[swift-evolution] [Proposal] Add Binary Search functions to SequenceType

Jeff Hajewski jeff.hajewski at gmail.com
Fri Mar 25 08:48:37 CDT 2016


I've been giving this approach a lot of thought (and have read everything
I've been able to find that you've written on the matter several times) and
am not convinced it will work. Implementing a lowerBound function is
trivial with a unary operator. However, implementing an upperBound or
binarySearch function is, at least in my mind, a bit more difficult. The
reason is because with the unary predicate we only know if an element is
strictly less than the search value or greater than or equal to the search
value, whereas in the standard approach we can determine strictly greater
than as well as equivalence by swapping the inputs to the comp function.

For example, consider the set [2, 1, 5, 4]. If we want to search the set
using a unary predicate for 3, we would pass in the closure { $0 < 3  }. I
don't see how we can test for equivalence when all we know is "<" or ">=".
With the standard approach using a binary predicate of `{ $0 < $1 }` we can
use `{ $0 < 3 }` to get the lower bound and then `!{ 3 < $0 }` to get us to
equivalence (or in this case, to return `false`).

Of course, an easy solution around this is to change the definition of the
unary predicate to return a triple of values less/equal/greater. However,
this would either require an additional datatype to the library (which I
don't think is appropriate) OR require the user to increase the complexity
of their predicate function to return -1/0/1. I don't think either of these
are ideal or necessarily better than the standard approach of a value and a
binary predicate.

I really like the idea of the unary predicate approach, I just can't seem
to understand how it will work in practice. What am I missing here?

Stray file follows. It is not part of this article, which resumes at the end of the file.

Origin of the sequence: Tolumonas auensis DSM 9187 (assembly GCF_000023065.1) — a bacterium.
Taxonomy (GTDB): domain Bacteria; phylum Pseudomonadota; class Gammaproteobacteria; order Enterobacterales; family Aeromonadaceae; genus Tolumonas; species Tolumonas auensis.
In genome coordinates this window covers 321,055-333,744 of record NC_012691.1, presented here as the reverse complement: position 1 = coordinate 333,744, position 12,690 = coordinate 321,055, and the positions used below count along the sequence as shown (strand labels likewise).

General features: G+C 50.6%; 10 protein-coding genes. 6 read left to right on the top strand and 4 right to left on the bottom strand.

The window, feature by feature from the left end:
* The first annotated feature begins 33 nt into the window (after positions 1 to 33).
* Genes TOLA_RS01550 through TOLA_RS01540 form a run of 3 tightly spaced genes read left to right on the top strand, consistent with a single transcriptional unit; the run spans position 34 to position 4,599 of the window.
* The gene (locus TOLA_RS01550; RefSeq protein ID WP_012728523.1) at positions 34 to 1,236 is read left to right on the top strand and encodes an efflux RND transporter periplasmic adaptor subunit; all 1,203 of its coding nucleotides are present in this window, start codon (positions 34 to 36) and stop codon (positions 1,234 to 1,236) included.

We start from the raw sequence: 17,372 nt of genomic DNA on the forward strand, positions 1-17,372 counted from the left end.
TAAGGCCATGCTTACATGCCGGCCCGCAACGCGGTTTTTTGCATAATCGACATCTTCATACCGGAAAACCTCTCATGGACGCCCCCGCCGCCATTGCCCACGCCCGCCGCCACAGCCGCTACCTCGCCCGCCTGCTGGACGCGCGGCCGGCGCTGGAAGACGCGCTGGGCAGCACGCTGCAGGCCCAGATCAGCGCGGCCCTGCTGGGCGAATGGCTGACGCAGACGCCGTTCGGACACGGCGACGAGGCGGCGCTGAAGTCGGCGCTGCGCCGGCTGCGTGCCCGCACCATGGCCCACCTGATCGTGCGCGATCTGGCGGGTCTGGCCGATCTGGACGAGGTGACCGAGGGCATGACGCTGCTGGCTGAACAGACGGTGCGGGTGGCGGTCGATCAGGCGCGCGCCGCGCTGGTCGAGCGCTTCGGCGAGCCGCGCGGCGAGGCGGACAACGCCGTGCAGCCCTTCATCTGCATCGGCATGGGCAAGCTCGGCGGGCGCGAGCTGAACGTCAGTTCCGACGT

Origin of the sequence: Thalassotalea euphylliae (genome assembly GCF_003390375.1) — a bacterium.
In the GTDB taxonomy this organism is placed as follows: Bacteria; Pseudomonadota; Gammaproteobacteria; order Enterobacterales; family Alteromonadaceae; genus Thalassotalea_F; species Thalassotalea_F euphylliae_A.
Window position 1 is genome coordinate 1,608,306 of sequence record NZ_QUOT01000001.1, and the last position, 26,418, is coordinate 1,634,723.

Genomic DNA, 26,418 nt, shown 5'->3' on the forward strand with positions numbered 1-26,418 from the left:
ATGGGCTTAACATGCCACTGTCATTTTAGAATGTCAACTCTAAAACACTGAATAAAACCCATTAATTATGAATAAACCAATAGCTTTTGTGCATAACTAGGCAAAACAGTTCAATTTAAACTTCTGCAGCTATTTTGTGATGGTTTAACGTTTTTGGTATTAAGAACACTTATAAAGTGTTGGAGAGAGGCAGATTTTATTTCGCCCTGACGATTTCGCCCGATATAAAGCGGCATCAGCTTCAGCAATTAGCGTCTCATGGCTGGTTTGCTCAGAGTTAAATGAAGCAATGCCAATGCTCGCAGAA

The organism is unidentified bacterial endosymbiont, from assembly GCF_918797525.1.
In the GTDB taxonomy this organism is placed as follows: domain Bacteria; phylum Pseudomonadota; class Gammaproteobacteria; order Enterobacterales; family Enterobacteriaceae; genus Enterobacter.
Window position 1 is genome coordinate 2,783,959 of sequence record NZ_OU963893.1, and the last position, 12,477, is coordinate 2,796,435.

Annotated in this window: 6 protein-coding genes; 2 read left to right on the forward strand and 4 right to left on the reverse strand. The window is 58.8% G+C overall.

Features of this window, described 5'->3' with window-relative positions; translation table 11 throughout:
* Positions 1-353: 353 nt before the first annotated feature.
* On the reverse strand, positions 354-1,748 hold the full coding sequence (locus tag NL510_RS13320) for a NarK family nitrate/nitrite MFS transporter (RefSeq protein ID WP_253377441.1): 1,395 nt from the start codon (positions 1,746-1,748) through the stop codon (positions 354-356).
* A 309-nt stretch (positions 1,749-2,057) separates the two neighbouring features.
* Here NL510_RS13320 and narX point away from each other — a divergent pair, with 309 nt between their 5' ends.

(hopefully not something completely obvious!)


On Thu, Mar 24, 2016 at 4:52 PM, Dave Abrahams via swift-evolution <
swift-evolution at swift.org> wrote:

> on Tue Mar 15 2016, Nate Cook <swift-evolution at swift.org> wrote:
> >> On Mar 15, 2016, at 1:58 PM, Lorenzo Racca via swift-evolution <
> swift-evolution at swift.org> wrote:
> >>
> >>> On Mar 15, 2016, at 6:49 PM, Haravikk
> >>> <swift-evolution at haravikk.me
> >>> <mailto:swift-evolution at haravikk.me>>
> >
> >>> wrote:
> >>>
> >>>> On 15 Mar 2016, at 15:48, Lorenzo Racca <lorenzo.racca at live.it
> <mailto:lorenzo.racca at live.it>> wrote:
> >>>>
> >>>> I already knew the impossibility of applying such a predicate as “$0
> == 3” and I actually couldn’t quite figure out a solution.
> >>>
> >>> I thought so, and I don’t think there is a way to do it, my point
> >>> was really just that your swift doc comments weren’t clear on that
> >>> point, then I went off at a bit of a tangent ;)
> >>>
> >> No problem! What I am trying to figure out here is how we should
> >> implement the lowerBound and upperBound functions. Should they
> >> exactly reflect their C++ counterparts?
> >> Anyway, it seems all of our implementations have the same problem,
> >> that they cannot be univocally called with any predicate whatsoever,
> >> (or at least it seemed to me during some tests with the
> >> implementations :) ), so I don’t really know how we should act. I am
> >> a little blocked.
> >> Does anyone have ideas on how that could work no matter what predicate
> is given? Especially, an upperBound() function, which is a little trickier.
> >
> > The key is to use a binary predicate (as used in sort and partition)
> > instead of a unary predicate. Then you can use the predicate as is for
> > lowerBound or with the arguments "reversed" for upperBound. The
> > methods would have a similar signature to indexOf—one that just takes
> > a value for comparable collections and one that takes a value and a
> > predicate.
> Having an overload that accepts a binary predicate is certainly a nice
> convenience, but the most general formulation takes a unary predicate
> that “partitions” the collection, i.e. returns false for the first N
> elements of the collection and returns true for the rest.
> IMO it's important to expose the unary predicate version.  Lots of
> times, the thing you want to compare against doesn't have the same type
> as the elements of the collection.  For example, you might have a
> collection of key-value pairs where you just want to compare against the
> keys, and you may not even be able to create an instance of the whole
> element.  For more on this, see
> http://www.open-std.org/jtc1/sc22/wg21/docs/papers/2001/n1313.html
> --
> Dave
> _______________________________________________
> swift-evolution mailing list
> swift-evolution at swift.org
> https://lists.swift.org/mailman/listinfo/swift-evolution
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